TORONTO - Premier Dalton McGuinty says he never saw a memo from a government lawyer who sounded the alarm about Ornge almost eight years ago.

The lawyer warned in 2004 that there were problems with the original agreement that the government ended up signing with the troubled air ambulance service.

Opposition critics say it shows the government ignored the red flags about Ornge for years, even from its own bureaucrats.

Former health minister George Smitherman says the legal memo wasn't sent to him or his staff to the best of his knowledge, so allegations that he ignored the advice are inaccurate.

But Tory critic Frank Klees says he doesn't believe Smitherman, who signed the flawed performance agreement in 2005.

He says if Smitherman didn't see the legal memo, he wasn't doing his job as health minister.

"If the former minister really did not see that information, then it speaks to his own incompetence and the lack of attention he was giving to his file," Klees said.

"This is not a small regulatory change. This is a multimillion-dollar decision that changed the entire structure of our air ambulance system."

The document, dated Sept. 30, 2004, cities several problems with an internal memo to cabinet outlining the air ambulance proposal.

The government's role in Ornge and the amount of control it had over the organization wasn't "sufficiently addressed," health ministry lawyer Mel Springman warned in the letter.

"I continue to have serious concerns respecting the tone and substance" of the proposal, he wrote.

Whatever one may think of the final recommendation to cabinet on the air ambulance reform, "the various incarnations of that document have consistently stood on rather flimsy, indeed sometimes misleading grounds," Springman wrote.

But Smitherman notes that another branch of the health ministry disagreed with Springman's opinion.

In a Nov. 1, 2004 letter to a senior health bureaucrat, Malcolm Bates, director of the emergency health services branch, said some of Springman's comments were "factually incorrect."

They included Springman's assertion that 40 pages of background information and a 30-page appendix providing a history of Ontario's air ambulance service is "selective and insufficient," Bates wrote.

"In EHSB's opinion these comments are not legal advice, but are business advice with which we disagree," he wrote.

"The issue of governance and control of the consolidated program is exhaustively reviewed and a sample performance agreement is attached," Bates wrote.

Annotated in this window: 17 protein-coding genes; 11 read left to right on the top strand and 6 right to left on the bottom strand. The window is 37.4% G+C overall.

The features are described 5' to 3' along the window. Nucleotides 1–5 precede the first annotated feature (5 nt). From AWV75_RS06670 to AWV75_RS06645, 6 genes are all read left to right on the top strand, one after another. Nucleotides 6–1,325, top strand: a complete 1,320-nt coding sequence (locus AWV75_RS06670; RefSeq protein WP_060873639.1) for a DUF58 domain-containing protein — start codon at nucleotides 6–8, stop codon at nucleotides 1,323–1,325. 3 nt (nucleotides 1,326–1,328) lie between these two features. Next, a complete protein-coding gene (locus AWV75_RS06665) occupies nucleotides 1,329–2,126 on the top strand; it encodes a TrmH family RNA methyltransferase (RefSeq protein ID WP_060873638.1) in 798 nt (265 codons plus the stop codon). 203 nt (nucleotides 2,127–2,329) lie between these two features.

"The ministry will retain its governance of the program and only a small statutory change to the definitions section of the Ambulance Act is necessary to empower the new non-profit corporation."

Cabinet approved the agreement and awarded the contract for air ambulance services to a corporation that was later renamed Ornge, after its orange aircraft.

The decision was made after a number of coroner's reports and the auditor general urged Ontario to fix its patchwork air ambulance delivery.

But in his investigation of Ornge, the province's auditor general Jim McCarter found the 2005 agreement was inadequate and the ministry failed to follow up on whether Ornge was adequately performing its duties.

Health Minister Deb Matthews blamed the agreement for tying her hands once she found out something had gone wrong at Ornge, preventing her from acting sooner to stop the waste of taxpayer dollars.

Smitherman, who left the health portfolio in 2008 for another cabinet post, testified before a legislative committee that he wasn't aware anything had gone awry at Ornge until it became front-page news late last year.

The Liberals have since signed a new performance agreement with Ornge and introduced legislation that they say will bring more oversight to the organization, which is under new management.

In his report, McCarter found that Ornge was given $730 million over five years with virtually no government oversight of how the money was spent. It was also allowed to borrow almost $300 million with the province's blessing.

He also found a "number of examples of questionable business practices'' at Ornge, which has been mired in controversy for months over high salaries and allegations that public dollars may have been used for personal gain.

The organization is currently under a criminal probe for "financial irregularities."

Earlier on HuffPost:

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